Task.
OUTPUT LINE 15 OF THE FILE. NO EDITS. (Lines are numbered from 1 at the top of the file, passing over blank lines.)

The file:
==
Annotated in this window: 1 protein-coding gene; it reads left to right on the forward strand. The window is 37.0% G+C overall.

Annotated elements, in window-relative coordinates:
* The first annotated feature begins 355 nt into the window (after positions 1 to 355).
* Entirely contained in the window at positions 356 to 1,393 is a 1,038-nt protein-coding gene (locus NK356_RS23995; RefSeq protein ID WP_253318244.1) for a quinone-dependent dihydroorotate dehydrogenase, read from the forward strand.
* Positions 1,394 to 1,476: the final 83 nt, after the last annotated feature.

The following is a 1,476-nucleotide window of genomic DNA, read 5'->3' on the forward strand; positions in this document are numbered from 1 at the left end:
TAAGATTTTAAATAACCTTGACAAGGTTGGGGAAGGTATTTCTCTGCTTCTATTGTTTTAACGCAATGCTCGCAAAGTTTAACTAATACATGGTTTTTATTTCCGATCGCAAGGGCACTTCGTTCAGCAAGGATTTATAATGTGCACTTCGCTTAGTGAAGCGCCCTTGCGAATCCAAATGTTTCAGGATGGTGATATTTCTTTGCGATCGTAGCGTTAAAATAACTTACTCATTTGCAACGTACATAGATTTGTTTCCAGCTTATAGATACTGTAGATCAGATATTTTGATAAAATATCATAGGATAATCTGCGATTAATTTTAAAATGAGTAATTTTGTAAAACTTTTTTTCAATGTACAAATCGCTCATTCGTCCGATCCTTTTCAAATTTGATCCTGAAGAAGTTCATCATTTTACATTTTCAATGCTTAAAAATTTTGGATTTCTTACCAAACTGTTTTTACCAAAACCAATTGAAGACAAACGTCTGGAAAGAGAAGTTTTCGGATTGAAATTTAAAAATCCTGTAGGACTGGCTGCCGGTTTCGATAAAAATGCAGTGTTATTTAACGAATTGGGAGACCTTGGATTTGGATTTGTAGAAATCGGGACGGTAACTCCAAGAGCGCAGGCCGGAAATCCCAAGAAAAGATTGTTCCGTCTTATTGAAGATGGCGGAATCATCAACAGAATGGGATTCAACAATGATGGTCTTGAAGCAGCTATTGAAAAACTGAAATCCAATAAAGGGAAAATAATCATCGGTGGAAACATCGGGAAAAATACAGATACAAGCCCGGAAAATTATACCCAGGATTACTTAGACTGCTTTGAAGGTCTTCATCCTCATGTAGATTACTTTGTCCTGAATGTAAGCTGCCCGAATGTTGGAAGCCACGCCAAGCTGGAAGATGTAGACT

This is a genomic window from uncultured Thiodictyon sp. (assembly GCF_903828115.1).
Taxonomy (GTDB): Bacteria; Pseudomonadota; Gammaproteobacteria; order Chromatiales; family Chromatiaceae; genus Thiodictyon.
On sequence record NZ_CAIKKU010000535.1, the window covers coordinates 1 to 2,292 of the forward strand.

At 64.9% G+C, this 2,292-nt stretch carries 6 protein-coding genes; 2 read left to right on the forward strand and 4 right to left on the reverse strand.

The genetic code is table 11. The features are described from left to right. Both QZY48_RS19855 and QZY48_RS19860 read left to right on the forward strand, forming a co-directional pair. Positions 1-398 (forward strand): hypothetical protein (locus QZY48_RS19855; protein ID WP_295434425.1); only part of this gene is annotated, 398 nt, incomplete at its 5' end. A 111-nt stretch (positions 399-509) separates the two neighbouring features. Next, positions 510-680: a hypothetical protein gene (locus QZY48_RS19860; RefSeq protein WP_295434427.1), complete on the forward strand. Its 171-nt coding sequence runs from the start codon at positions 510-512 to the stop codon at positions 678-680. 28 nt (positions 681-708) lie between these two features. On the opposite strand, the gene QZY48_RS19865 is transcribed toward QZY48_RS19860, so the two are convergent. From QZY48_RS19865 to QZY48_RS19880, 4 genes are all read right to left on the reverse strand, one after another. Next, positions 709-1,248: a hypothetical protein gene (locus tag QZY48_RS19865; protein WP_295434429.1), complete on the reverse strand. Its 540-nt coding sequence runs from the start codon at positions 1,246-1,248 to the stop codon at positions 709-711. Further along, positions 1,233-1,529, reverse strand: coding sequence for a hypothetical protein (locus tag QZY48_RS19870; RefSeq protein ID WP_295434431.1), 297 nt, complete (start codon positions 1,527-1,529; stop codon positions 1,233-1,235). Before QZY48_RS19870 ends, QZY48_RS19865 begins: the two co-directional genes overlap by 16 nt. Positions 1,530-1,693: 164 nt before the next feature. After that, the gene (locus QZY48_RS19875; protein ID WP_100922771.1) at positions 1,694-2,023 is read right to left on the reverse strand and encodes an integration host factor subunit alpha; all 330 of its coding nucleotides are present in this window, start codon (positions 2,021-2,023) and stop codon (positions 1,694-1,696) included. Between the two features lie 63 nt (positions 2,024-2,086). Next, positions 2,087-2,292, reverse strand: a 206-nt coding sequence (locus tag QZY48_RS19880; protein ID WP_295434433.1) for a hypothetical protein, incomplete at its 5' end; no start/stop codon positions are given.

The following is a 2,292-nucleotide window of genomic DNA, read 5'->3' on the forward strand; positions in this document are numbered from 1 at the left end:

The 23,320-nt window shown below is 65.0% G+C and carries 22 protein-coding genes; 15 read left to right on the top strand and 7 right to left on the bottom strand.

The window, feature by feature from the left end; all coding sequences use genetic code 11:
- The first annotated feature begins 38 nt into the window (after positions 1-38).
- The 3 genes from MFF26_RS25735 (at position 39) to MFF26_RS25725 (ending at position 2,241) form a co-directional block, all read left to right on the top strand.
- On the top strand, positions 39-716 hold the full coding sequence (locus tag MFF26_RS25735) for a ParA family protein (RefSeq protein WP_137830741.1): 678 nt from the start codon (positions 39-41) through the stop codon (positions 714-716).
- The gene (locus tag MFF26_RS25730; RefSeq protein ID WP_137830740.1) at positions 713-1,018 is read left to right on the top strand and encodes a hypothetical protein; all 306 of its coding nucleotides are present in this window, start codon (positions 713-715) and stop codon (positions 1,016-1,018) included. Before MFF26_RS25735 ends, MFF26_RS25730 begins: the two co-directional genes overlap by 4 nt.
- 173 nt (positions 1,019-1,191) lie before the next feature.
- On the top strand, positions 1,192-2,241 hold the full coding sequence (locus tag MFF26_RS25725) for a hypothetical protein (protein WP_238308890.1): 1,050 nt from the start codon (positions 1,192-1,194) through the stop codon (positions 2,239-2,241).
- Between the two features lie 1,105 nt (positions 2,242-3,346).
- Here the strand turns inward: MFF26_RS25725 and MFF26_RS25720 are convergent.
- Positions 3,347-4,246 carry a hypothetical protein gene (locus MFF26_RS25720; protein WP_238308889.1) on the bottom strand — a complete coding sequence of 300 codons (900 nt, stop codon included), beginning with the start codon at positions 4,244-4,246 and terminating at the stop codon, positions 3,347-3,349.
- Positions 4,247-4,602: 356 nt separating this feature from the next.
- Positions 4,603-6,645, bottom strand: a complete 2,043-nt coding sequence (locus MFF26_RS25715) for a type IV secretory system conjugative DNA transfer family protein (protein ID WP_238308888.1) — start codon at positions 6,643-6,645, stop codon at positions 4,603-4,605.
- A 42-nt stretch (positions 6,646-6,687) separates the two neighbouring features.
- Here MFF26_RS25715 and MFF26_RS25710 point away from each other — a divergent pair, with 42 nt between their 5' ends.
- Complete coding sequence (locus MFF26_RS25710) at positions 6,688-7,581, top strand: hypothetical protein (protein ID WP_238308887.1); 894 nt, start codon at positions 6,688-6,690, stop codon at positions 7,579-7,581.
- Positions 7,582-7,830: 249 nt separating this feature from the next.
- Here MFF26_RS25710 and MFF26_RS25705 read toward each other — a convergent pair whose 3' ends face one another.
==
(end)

The window, feature by feature from the left end; all coding sequences use genetic code 11: